The pipeline transporting Egyptian natural gas to Israel has been bombed for the 15th time since the January uprising last year, according to North Sinai Governorate sources.
February 2011 explosion
The explosion, which took place in the Taweel area, 10 km east of Arish city, would appear to confirm that gas exports to Israel have restarted.
The source referred to information about the resumption of gas exports to Israel four days ago.
However, Mohamed Ayyoub, head of the Gasco Company in Arish, denied that exports had restarted, saying the gas inside the pipeline was left from before Egypt had announced it was halting gas exports. According to sources, the company continues to pump gas to keep the equipment efficient but does not pump the gas to Israel.
The blast apparently took place in a depopulated area and was caused by improvised explosive devices. No casualties were reported.
The blast occurred in the early hours of Sunday morning at al-Tuwail, east of the coastal Sinai town of al-Arish, at a point before the pipeline splits into separate branches to Israel and Jordan, security officials and witnesses said.Piecing this together, it seems that Egypt never resumed pumping gas to Israel, nor to Jordan, since April. Some testing or maintenance probably occurred a few days ago and Sinai residents assumed that the shipments were resuming, so they arranged for another bombing.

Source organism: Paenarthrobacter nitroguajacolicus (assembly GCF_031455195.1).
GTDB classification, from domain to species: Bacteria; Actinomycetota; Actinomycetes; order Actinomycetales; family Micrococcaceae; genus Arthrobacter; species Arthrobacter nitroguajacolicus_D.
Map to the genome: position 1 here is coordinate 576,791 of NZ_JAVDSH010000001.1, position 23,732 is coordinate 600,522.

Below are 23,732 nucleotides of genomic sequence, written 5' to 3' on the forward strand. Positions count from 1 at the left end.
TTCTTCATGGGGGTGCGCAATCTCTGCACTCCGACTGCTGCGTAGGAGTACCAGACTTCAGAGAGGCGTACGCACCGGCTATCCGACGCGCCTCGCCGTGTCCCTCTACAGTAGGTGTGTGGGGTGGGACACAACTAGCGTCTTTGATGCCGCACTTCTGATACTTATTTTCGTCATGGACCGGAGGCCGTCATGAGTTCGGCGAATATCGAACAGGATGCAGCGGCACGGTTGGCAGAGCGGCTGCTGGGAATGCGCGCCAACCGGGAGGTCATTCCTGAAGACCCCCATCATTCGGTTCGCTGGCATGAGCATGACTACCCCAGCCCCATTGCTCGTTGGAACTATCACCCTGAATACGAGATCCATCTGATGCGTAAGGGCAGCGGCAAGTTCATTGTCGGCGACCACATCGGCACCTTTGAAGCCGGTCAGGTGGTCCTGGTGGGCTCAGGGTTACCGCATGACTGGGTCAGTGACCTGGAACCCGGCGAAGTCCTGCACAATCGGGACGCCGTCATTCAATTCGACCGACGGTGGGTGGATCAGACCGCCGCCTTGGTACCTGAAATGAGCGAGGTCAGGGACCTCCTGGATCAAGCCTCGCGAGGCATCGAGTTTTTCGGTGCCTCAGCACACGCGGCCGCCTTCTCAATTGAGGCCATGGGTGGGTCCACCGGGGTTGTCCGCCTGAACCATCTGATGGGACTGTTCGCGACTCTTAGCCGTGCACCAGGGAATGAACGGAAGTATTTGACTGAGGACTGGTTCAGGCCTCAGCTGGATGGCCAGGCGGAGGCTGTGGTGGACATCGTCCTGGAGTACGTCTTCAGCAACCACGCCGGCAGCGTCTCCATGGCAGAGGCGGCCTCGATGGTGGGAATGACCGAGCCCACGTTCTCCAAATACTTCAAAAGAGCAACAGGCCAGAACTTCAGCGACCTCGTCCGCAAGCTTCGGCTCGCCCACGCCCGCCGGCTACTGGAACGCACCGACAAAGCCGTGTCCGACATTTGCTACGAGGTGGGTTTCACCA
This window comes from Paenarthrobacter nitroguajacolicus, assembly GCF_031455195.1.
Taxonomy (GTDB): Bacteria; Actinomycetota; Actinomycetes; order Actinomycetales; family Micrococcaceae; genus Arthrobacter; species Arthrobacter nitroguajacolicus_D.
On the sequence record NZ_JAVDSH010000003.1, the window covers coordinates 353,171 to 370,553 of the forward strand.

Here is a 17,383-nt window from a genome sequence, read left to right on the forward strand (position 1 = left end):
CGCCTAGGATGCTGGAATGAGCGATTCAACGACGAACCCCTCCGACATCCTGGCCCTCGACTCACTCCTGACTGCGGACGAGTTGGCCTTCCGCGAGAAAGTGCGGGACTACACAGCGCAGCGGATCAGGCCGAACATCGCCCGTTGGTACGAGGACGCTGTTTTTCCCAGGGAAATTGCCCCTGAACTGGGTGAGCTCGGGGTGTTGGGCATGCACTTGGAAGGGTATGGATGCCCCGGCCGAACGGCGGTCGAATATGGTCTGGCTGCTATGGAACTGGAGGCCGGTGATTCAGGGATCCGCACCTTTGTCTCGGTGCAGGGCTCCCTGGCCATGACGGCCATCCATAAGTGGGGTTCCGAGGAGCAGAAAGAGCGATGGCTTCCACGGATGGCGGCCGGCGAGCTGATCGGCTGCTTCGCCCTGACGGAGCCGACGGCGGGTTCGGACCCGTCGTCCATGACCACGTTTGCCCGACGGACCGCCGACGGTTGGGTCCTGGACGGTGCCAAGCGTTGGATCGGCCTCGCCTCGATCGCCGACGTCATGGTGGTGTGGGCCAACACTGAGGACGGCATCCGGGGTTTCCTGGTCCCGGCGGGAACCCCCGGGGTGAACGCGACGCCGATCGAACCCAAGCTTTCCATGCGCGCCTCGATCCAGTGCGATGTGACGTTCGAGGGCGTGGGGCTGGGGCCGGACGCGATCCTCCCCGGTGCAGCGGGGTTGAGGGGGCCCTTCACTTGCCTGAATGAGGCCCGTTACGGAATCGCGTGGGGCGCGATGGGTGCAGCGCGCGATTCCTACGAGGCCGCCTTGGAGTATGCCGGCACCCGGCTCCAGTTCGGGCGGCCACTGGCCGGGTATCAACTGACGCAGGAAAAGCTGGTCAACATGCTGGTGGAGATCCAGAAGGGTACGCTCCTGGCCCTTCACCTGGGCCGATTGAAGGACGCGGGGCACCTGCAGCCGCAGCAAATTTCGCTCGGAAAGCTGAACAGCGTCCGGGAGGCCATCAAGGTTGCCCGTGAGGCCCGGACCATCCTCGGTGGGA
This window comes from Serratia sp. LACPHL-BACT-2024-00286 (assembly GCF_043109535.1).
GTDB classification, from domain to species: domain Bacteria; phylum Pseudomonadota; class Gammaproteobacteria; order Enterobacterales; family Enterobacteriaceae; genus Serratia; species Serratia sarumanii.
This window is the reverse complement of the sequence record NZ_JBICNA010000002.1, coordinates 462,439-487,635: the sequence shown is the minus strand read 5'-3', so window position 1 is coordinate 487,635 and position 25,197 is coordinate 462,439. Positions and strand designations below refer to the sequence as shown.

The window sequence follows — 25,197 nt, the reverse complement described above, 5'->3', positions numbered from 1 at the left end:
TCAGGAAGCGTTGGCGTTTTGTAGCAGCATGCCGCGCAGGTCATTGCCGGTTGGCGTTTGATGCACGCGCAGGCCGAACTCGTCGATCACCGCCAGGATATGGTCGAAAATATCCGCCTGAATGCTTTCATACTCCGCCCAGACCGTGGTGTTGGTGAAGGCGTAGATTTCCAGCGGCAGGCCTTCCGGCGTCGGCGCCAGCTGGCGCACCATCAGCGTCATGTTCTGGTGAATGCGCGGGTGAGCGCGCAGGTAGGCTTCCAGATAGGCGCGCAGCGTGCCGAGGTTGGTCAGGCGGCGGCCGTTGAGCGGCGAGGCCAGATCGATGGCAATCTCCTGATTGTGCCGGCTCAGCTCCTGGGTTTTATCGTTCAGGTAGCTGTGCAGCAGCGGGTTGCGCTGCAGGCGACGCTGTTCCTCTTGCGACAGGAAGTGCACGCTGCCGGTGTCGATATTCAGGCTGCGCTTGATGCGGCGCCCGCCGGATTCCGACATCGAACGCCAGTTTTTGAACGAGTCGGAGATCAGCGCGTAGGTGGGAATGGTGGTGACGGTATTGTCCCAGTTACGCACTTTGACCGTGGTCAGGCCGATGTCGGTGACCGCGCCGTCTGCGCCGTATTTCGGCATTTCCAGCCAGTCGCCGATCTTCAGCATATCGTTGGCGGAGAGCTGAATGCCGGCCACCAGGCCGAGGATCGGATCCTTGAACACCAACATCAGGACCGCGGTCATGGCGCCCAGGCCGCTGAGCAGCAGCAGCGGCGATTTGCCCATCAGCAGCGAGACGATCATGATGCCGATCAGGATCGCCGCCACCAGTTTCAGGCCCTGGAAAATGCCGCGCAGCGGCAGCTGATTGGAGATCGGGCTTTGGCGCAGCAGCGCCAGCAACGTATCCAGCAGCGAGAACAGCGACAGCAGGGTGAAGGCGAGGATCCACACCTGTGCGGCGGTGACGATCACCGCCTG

An official in the company that manages the pipeline said exports of gas to both Israel and Jordan had been halted since an explosion that hit the pipeline in April and that the flames were caused by residual gas.
Residents in al-Arish, however, said gas shipments had begun three days ago through the pipeline, which at one point supplied Israel with about 40 percent of its natural gas.
Egypt in April terminated its agreement to supply gas to Israel because of what it said was a business dispute.
Given that Egyptian officials have been sentenced to prison for selling gas to Israel at low prices, it seems very unlikely that any gas shipments were resuming.
The main party to be impacted by these explosions is not Israel - but Jordan. Jordan was far more dependent on Egyptian gas than Israel was, and it is interesting that this time the pipeline was bombed before the split.
Arabs being hurt by other Arabs isn't news, though.